Kansas Snapshots by Gloria Freeland - August 15, 2014


"Fill 'er up?"

We had passed the place any number of times on our way from our cottage in Three Lakes, Wis. to the nearby town of Eagle River. Each time, I'd be drawn to it because of the large Shell, Texaco, Standard and BF Goodrich signs on the grounds and the red-winged Mobil Pegasus logo on the outside of the building.

I'd often suggested to husband Art that we should stop and take a look. But the words would be barely spoken when a contrary thought would strike: "What is a museum about petroleum doing in the back woods of a state that doesn't even produce the stuff?" Was it just some wacky local whose brain had been affected by too many northern Wisconsin sub-zero winter days?"

So it wasn't until this year, nine years after it opened, that we finally made it to the Northwoods Petroleum Museum.

The size and sheer number of items struck me immediately. The 4,000-square-foot building had previously been a snowmobile business. But now it was filled from floor to rafters with 4,000-plus items ranging in size from golf balls with oil company logos to automobiles. It was divided into three rooms. The first was dedicated to Shell, Penzoil and Quaker State items, the second to tires and racing - including the Indy 500 - and the third to all other gas- and oil-related memorabilia.

All items were expertly-displayed and well-marked with photos or historical information. One section had the history of gas pumps beginning with a pump that was used in 1899. A Texaco pump from the early 1920s showed the price of gas at the time - 18 cents per gallon.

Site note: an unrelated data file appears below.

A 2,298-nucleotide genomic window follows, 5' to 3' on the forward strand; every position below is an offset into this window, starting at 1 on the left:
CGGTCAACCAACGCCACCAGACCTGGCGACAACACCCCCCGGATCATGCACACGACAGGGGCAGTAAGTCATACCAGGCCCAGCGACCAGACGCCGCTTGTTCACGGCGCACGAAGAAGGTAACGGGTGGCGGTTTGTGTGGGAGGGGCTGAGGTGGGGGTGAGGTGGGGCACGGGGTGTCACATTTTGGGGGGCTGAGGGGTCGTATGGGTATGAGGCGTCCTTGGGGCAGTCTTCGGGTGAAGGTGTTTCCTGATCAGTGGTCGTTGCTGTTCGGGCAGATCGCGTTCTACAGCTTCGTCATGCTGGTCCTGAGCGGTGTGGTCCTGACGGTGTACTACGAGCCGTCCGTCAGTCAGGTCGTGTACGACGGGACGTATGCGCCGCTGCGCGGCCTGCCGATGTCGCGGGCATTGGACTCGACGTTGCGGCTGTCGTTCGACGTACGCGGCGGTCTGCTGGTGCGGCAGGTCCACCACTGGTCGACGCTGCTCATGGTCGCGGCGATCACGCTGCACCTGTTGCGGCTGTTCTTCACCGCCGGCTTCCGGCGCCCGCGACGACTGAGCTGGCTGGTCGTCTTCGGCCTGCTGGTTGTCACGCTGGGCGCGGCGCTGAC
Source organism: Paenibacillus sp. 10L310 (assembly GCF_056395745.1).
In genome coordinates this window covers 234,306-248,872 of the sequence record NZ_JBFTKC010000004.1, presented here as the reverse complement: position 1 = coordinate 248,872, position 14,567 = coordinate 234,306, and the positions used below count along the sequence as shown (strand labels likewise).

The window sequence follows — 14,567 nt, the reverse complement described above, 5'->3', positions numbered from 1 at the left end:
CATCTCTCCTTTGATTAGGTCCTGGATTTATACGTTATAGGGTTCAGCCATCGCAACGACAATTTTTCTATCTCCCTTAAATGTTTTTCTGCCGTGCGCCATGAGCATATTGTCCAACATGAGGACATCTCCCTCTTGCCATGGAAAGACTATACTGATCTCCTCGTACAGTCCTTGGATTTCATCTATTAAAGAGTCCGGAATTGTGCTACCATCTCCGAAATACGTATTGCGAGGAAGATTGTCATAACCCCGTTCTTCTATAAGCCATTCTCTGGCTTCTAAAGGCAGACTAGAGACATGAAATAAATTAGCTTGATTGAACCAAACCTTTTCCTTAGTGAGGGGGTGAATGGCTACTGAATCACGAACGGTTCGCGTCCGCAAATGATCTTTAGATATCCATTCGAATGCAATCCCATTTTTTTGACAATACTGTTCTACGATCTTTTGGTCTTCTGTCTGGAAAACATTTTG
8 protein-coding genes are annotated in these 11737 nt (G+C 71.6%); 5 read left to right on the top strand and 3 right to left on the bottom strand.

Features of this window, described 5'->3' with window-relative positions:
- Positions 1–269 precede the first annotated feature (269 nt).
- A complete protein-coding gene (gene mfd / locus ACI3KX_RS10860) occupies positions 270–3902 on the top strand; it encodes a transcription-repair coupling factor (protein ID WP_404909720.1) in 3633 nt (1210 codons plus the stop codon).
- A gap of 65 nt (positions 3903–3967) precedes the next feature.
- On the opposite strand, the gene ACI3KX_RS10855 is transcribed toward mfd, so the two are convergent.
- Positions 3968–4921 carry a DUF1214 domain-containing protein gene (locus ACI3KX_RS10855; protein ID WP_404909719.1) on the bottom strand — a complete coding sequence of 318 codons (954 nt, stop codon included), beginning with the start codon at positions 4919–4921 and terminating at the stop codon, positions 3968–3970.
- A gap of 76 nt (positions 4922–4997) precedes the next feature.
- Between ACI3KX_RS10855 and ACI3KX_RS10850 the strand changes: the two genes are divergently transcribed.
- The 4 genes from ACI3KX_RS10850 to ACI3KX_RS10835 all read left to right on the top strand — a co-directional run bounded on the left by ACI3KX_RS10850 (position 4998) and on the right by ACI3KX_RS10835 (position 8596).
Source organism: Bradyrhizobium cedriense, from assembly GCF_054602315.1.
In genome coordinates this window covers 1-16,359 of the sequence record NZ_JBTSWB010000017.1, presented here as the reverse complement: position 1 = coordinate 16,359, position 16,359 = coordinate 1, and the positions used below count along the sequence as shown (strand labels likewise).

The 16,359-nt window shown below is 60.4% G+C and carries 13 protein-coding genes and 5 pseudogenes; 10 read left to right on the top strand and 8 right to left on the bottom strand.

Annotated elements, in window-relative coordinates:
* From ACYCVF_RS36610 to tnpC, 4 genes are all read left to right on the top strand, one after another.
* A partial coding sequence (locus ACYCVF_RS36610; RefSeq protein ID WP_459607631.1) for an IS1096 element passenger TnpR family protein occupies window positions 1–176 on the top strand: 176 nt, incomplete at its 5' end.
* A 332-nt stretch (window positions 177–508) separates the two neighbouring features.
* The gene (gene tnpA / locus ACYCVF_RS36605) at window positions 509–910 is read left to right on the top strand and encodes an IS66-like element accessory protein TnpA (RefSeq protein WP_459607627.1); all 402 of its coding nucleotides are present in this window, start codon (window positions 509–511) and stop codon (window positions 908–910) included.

Other display cases, tables, counters and wall-mounted boards were filled with oil, gas and antifreeze containers, gas station maps, license plates and other "petroliana." Some of the more unusual items included home products with company logos - salt and pepper shakers shaped like gas pumps, ashtrays, children's banks, potholders, clocks, games, and toy plastic and metal gas station sets. My favorites were a late 1960s/early 1970s string of Christmas lights shaped like miniature plastic Humble and Shell gas pumps, a bar of Sinclair soap in the form of a dinosaur and a sewing kit from Phillips 66. The sewing kit made me smile with its play on words:

"Just as we hope you find this needle pack useful to you - we believe you will discover our products and services beneficial to your car. While we may be 'needling' you for your business and hope we can 'sew' it up - we ask that you merely try us for service. Then you may see 'eye to eye' with our other satisfied customers ..."

Seeing all the items, some of which I remembered and many that were new, was fun. But I think I enjoyed speaking with the owner, Ed Jacobsen, even more. Originally from Chicago, he got his marketing and management degrees from Marquette University in Milwaukee and then worked for Exxon for six years.

"I didn't like corporate life," he said, "so I opened my own station." He eventually had six gas stations in the western suburbs of Chicago.